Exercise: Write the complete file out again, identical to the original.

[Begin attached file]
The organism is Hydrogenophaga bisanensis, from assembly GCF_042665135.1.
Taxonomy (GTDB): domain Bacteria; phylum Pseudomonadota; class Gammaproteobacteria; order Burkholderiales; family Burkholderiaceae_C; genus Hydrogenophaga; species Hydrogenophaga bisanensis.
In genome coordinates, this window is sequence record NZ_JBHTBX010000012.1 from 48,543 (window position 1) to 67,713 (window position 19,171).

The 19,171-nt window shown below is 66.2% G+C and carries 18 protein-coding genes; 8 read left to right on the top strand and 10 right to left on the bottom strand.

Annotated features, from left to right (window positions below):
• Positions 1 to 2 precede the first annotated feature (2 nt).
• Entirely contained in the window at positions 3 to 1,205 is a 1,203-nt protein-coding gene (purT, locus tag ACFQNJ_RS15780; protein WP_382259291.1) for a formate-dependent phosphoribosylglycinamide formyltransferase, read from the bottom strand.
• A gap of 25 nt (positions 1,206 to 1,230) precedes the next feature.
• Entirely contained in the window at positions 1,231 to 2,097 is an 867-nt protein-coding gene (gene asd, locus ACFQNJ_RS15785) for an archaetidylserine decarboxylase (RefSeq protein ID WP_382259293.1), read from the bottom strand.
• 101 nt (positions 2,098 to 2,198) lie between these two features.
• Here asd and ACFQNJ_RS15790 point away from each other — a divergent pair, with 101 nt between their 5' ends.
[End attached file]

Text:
The organism is Hydrogenophaga bisanensis, from assembly GCF_042665135.1.
Taxonomy (GTDB): domain Bacteria; phylum Pseudomonadota; class Gammaproteobacteria; order Burkholderiales; family Burkholderiaceae_C; genus Hydrogenophaga; species Hydrogenophaga bisanensis.
In genome coordinates, this window is sequence record NZ_JBHTBX010000012.1 from 48,543 (window position 1) to 67,713 (window position 19,171).

The 19,171-nt window shown below is 66.2% G+C and carries 18 protein-coding genes; 8 read left to right on the top strand and 10 right to left on the bottom strand.

Annotated features, from left to right (window positions below):
• Positions 1 to 2 precede the first annotated feature (2 nt).
• Entirely contained in the window at positions 3 to 1,205 is a 1,203-nt protein-coding gene (purT, locus tag ACFQNJ_RS15780; protein WP_382259291.1) for a formate-dependent phosphoribosylglycinamide formyltransferase, read from the bottom strand.
• A gap of 25 nt (positions 1,206 to 1,230) precedes the next feature.
• Entirely contained in the window at positions 1,231 to 2,097 is an 867-nt protein-coding gene (gene asd, locus ACFQNJ_RS15785) for an archaetidylserine decarboxylase (RefSeq protein ID WP_382259293.1), read from the bottom strand.
• 101 nt (positions 2,098 to 2,198) lie between these two features.
• Here asd and ACFQNJ_RS15790 point away from each other — a divergent pair, with 101 nt between their 5' ends.